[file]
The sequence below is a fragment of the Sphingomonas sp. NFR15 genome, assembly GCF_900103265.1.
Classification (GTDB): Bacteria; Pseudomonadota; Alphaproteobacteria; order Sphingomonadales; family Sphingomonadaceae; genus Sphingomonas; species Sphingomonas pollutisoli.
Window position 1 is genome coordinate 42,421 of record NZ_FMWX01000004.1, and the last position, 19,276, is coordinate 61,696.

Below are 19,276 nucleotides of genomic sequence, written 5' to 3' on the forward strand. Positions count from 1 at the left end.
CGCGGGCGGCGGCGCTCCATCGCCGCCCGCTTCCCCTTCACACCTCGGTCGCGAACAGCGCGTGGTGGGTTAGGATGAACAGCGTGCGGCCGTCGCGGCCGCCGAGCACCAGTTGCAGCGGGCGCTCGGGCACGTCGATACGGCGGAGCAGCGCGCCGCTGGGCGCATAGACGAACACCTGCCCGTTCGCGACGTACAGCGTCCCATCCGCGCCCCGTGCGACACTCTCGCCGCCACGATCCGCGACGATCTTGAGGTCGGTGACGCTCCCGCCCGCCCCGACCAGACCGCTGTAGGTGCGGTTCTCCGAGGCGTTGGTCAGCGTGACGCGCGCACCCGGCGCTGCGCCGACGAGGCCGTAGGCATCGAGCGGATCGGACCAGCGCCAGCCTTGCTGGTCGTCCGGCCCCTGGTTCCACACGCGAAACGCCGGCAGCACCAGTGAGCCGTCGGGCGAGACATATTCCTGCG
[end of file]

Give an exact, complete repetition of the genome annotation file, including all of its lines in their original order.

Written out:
The sequence below is a fragment of the Sphingomonas sp. NFR15 genome, assembly GCF_900103265.1.
Classification (GTDB): Bacteria; Pseudomonadota; Alphaproteobacteria; order Sphingomonadales; family Sphingomonadaceae; genus Sphingomonas; species Sphingomonas pollutisoli.
Window position 1 is genome coordinate 42,421 of record NZ_FMWX01000004.1, and the last position, 19,276, is coordinate 61,696.

Below are 19,276 nucleotides of genomic sequence, written 5' to 3' on the forward strand. Positions count from 1 at the left end.
CGCGGGCGGCGGCGCTCCATCGCCGCCCGCTTCCCCTTCACACCTCGGTCGCGAACAGCGCGTGGTGGGTTAGGATGAACAGCGTGCGGCCGTCGCGGCCGCCGAGCACCAGTTGCAGCGGGCGCTCGGGCACGTCGATACGGCGGAGCAGCGCGCCGCTGGGCGCATAGACGAACACCTGCCCGTTCGCGACGTACAGCGTCCCATCCGCGCCCCGTGCGACACTCTCGCCGCCACGATCCGCGACGATCTTGAGGTCGGTGACGCTCCCGCCCGCCCCGACCAGACCGCTGTAGGTGCGGTTCTCCGAGGCGTTGGTCAGCGTGACGCGCGCACCCGGCGCTGCGCCGACGAGGCCGTAGGCATCGAGCGGATCGGACCAGCGCCAGCCTTGCTGGTCGTCCGGCCCCTGGTTCCACACGCGAAACGCCGGCAGCACCAGTGAGCCGTCGGGCGAGACATATTCCTGCG